Reader JAMES in TALLAHASSEE writes:
“I am framing in three sections of a five section clear span metal truss barn. In addition to the roof purlins on top of each truss there is a row of 2×6 lateral bracing running through the web of the truss. Can I remove the two that would be running directly through my framed wall? It’s not vertical but angled toward the peak so framing and siding around it will be trial and error. I even considered pulling it and using a steel cable to replace it. The ones I am speaking about are over each window in the picture but it is the opposite wall I am concerned about.” Mike the Pole Barn Guru writes
James ~

I will address your question first, then will share some challenges I see with your building – many of which should be addressed to the engineer of record (EOR) who sealed the plans for your building.

It is unlikely you would be able to safely structurally remove the braces, they keep the bottom chord of the truss members from bucking in the weak direction (towards the endwalls) under stress reversals caused by high wind loads. It might be possible to cut them and anchor them into each side of your interior framed wall, provided the wall is adequate to support the imposed loads. This is a question which would need to be posed to the EOR. AS for replacing the lumber braces with steel cable – not going to work. The cable would be strong in tension, however offers no resistance to compression. If the cables were to be placed in an X fashion (going from top of one truss to bottom of the next, as well as bottom to top) it might be possible, however again poses engineering and connection challenges which should be addressed by the EOR.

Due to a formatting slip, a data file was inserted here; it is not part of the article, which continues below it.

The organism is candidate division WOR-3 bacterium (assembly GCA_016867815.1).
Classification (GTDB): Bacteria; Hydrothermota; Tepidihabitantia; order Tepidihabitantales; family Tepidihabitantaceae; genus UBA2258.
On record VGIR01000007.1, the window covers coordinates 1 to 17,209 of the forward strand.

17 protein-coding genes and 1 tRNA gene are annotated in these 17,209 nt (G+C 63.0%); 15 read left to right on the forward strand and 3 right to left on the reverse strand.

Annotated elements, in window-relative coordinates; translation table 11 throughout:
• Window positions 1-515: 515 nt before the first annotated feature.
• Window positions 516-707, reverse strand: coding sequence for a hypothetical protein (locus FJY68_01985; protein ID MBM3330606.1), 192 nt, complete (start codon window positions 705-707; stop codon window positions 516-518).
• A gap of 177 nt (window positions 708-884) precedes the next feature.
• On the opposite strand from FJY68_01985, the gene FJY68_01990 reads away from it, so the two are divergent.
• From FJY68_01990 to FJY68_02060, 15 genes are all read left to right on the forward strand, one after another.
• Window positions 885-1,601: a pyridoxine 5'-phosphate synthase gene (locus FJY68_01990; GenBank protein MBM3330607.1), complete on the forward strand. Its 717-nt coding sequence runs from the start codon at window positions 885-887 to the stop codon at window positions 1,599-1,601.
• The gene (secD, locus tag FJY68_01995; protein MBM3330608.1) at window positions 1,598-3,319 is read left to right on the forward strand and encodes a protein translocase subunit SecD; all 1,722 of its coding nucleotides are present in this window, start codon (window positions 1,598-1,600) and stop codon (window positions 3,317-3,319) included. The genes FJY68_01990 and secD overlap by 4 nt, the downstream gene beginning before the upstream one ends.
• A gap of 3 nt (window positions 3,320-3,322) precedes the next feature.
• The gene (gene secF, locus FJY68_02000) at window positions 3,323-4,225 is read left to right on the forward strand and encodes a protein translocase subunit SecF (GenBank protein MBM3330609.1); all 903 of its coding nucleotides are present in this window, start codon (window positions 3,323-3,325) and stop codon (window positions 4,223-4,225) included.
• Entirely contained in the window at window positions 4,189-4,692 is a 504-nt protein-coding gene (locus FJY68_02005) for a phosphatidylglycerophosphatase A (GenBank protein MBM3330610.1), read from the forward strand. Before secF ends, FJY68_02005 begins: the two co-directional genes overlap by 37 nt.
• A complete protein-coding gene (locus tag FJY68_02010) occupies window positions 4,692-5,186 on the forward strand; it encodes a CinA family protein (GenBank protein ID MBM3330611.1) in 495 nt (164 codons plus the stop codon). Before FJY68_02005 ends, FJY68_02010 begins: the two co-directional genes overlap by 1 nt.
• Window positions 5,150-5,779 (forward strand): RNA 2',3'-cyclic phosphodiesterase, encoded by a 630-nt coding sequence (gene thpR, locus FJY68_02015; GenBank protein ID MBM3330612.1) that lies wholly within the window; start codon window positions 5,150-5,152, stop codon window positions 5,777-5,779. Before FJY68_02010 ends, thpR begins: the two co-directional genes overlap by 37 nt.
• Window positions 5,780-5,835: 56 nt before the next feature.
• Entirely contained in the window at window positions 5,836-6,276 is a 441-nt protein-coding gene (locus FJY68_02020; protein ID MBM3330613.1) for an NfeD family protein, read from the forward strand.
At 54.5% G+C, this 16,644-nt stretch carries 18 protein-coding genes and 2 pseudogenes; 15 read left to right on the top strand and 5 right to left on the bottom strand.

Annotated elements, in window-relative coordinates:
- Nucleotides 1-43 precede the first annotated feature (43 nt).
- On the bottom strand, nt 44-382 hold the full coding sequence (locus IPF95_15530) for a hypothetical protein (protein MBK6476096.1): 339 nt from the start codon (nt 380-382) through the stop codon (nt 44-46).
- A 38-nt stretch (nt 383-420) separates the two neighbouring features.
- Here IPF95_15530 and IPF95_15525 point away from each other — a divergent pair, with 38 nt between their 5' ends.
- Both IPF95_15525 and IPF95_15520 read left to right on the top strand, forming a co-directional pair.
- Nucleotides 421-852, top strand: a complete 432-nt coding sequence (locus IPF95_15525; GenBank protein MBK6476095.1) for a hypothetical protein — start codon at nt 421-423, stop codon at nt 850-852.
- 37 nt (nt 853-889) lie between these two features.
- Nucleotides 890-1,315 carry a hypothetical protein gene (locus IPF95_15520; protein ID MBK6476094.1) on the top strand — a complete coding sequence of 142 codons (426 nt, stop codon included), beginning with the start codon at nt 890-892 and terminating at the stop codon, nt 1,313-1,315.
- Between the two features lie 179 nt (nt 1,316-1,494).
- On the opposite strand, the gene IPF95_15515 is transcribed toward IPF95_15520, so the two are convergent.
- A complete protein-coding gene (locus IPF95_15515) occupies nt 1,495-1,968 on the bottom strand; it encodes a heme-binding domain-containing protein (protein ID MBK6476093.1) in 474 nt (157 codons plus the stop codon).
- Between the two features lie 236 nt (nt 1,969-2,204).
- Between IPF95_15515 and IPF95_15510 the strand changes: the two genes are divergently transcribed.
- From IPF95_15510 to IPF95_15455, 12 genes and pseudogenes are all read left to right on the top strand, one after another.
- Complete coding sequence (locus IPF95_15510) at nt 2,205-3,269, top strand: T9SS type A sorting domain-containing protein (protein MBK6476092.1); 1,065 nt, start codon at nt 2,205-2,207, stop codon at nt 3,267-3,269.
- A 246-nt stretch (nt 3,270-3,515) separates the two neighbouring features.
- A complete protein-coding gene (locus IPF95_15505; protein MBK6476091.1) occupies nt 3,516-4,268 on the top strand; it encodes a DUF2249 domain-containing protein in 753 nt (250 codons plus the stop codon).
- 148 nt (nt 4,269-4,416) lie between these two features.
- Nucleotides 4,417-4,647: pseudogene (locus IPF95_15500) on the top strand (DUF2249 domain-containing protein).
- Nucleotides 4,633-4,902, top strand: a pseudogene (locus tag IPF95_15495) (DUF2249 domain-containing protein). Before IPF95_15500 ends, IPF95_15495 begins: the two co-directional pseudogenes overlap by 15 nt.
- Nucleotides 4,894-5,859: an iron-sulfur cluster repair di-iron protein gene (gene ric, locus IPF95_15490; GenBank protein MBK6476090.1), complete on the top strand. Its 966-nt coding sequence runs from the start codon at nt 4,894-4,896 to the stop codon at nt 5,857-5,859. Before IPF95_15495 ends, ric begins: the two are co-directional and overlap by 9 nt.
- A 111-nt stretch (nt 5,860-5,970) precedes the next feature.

Moving on to some structural problems I see with your building (again all of these should be addressed directly to your EOR as he or she has placed their seal on the plans and have ultimate structural responsibility)….

As best I can tell, the columns and steel truss frames of your building are placed every 12 feet. If they are over 10 feet apart, a single 2x member as bottom chord bracing is inadequate – under load they will buckle in the weak direction. Solutions could include – adding a 2×4 to the top or bottom of the 2×6 to form either a T or an L. Typical attachment would be with a 10d common nail, generally at 12 inches on center.

It appears your building has 12 foot sidewalls, if so engineering is required to design the size and spacing of the studs in your walls. You have a serious problem in your endwalls – code requires the studs to run from the bottom plate to the roof line continuously. In your instance, a hinge point has been created at the plate line running across the endwall at eave height. Without some serious engineering analysis to brace this point, your endwalls will buckle at this point under windloads – generally being sucked outward.

I am also seeing “air” between the roof purlins where they cross the endwall truss. In order to adequately transfer the wind shear loads from the roof to the endwalls – solid blocking is required between the purlins at the endwall.